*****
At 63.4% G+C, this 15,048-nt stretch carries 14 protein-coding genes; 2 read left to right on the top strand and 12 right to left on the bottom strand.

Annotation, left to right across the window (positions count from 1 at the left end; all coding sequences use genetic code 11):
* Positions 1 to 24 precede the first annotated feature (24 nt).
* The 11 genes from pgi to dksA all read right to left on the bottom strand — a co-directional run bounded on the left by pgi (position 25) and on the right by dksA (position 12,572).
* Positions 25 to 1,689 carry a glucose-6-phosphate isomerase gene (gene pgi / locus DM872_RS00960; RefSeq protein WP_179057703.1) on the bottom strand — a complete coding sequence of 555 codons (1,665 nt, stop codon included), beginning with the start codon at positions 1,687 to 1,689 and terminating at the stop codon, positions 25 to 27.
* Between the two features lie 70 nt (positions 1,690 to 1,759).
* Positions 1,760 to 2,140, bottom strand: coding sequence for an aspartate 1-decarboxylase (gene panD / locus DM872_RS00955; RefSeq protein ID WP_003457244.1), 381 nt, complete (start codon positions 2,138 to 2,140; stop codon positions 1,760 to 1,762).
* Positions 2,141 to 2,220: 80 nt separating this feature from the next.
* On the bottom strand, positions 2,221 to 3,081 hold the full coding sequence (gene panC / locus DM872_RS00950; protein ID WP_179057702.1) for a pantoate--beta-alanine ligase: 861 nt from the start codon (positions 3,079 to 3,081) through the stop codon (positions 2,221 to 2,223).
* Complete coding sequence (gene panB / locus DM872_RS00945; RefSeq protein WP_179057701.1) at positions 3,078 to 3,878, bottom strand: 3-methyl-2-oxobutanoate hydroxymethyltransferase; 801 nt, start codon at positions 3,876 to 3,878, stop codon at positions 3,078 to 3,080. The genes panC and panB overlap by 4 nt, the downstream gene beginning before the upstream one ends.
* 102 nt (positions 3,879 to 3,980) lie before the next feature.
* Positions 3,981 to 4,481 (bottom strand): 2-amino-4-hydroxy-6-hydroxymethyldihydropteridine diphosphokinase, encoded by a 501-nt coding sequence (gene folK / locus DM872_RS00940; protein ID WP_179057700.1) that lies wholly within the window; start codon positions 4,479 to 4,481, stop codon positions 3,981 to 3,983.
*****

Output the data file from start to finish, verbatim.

At 63.4% G+C, this 15,048-nt stretch carries 14 protein-coding genes; 2 read left to right on the top strand and 12 right to left on the bottom strand.

Annotation, left to right across the window (positions count from 1 at the left end; all coding sequences use genetic code 11):
* Positions 1 to 24 precede the first annotated feature (24 nt).
* The 11 genes from pgi to dksA all read right to left on the bottom strand — a co-directional run bounded on the left by pgi (position 25) and on the right by dksA (position 12,572).
* Positions 25 to 1,689 carry a glucose-6-phosphate isomerase gene (gene pgi / locus DM872_RS00960; RefSeq protein WP_179057703.1) on the bottom strand — a complete coding sequence of 555 codons (1,665 nt, stop codon included), beginning with the start codon at positions 1,687 to 1,689 and terminating at the stop codon, positions 25 to 27.
* Between the two features lie 70 nt (positions 1,690 to 1,759).
* Positions 1,760 to 2,140, bottom strand: coding sequence for an aspartate 1-decarboxylase (gene panD / locus DM872_RS00955; RefSeq protein ID WP_003457244.1), 381 nt, complete (start codon positions 2,138 to 2,140; stop codon positions 1,760 to 1,762).
* Positions 2,141 to 2,220: 80 nt separating this feature from the next.
* On the bottom strand, positions 2,221 to 3,081 hold the full coding sequence (gene panC / locus DM872_RS00950; protein ID WP_179057702.1) for a pantoate--beta-alanine ligase: 861 nt from the start codon (positions 3,079 to 3,081) through the stop codon (positions 2,221 to 2,223).
* Complete coding sequence (gene panB / locus DM872_RS00945; RefSeq protein WP_179057701.1) at positions 3,078 to 3,878, bottom strand: 3-methyl-2-oxobutanoate hydroxymethyltransferase; 801 nt, start codon at positions 3,876 to 3,878, stop codon at positions 3,078 to 3,080. The genes panC and panB overlap by 4 nt, the downstream gene beginning before the upstream one ends.
* 102 nt (positions 3,879 to 3,980) lie before the next feature.
* Positions 3,981 to 4,481 (bottom strand): 2-amino-4-hydroxy-6-hydroxymethyldihydropteridine diphosphokinase, encoded by a 501-nt coding sequence (gene folK / locus DM872_RS00940; protein ID WP_179057700.1) that lies wholly within the window; start codon positions 4,479 to 4,481, stop codon positions 3,981 to 3,983.